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Teaching Financial Literacy In The Age of Bitcoin

Learning about how the world of finance works is increasingly important as technology like Bitcoin advances.

By Aarika Rhodes for Bitcoin Magazine

Recently I met with a group of high school seniors transitioning into college to ask how we can improve our education system. One thing they mentioned is that they did not feel prepared for the real world. I started asking them questions to try to figure out what they meant. When we got to the topic of financial literacy, I was stunned by their lack of knowledge. They did not know the difference between a debit and credit card. One student did not even know they were responsible for paying back money charged to a credit card.

As some members of Congress think about banning bitcoin, they are missing what the real problem is. The federal government should not be in the business of banning innovative new technologies, but the government does have a role in funding age-appropriate financial literacy courses from kindergarten through twelfth grade. As an educator and candidate running to serve California’s 30th congressional district in 2022, I believe this is a moral imperative. We are allowing our youth to leave high school ill-prepared, and set up for failure.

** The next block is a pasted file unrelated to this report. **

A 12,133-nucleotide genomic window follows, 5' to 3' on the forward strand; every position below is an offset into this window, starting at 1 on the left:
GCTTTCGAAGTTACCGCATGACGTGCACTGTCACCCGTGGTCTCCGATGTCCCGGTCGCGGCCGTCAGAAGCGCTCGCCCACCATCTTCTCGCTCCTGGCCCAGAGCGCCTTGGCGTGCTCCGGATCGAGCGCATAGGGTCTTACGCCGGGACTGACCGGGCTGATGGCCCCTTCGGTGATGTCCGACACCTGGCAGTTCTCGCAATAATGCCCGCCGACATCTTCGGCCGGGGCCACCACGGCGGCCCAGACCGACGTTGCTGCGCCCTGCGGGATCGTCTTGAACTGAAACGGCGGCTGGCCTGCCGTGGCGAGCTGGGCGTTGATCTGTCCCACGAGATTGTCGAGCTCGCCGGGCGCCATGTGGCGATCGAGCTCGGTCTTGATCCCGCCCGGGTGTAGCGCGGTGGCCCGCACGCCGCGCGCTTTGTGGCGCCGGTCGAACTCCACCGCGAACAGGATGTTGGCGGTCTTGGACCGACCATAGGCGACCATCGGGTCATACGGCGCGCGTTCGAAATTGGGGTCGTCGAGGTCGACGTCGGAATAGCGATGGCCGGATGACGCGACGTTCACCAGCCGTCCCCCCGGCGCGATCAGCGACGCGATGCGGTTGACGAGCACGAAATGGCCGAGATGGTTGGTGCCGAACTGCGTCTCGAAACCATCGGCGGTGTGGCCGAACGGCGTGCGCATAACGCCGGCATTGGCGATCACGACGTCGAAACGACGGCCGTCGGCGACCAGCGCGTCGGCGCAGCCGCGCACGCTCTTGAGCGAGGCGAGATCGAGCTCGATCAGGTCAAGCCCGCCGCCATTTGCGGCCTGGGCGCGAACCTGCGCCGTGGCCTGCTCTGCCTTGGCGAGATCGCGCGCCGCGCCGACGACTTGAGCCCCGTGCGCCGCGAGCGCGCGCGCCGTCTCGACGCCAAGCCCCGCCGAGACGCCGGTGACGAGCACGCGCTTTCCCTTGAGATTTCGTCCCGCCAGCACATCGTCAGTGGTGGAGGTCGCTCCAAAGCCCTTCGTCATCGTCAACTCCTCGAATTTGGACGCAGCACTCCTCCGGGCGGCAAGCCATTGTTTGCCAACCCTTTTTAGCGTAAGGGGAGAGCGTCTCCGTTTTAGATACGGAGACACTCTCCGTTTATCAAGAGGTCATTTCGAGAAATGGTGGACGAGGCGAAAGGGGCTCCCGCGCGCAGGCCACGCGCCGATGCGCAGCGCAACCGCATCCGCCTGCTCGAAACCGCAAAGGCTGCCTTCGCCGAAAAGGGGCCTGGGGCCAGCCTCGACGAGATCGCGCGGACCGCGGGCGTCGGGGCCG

Financial literacy courses are essential to instill principles of saving, budgeting, and investing, which leads to financial responsibility. These classes provide students with concrete skills they can apply in the real world. Current California state standards mandate that public school students take a semester-long economics class that teaches big picture economics but fails to address the practical skills people need to handle their money. Students learn about international trade and monetary policy, but they do not learn how to find an apartment to rent or how to calculate credit card interest. Students need dedicated classes on personal finance. They need to leave high school knowing the difference between a debit and credit card. They need to understand that credit cards are inherently high interest and that companies want people to get themselves stuck in debt traps by making minimum payments that leave the principle largely untouched. They need to know how to make smart investments for themselves by balancing risk with potential reward while factoring in inflation and fees.

Read the full article on for Bitcoin Magazine here.

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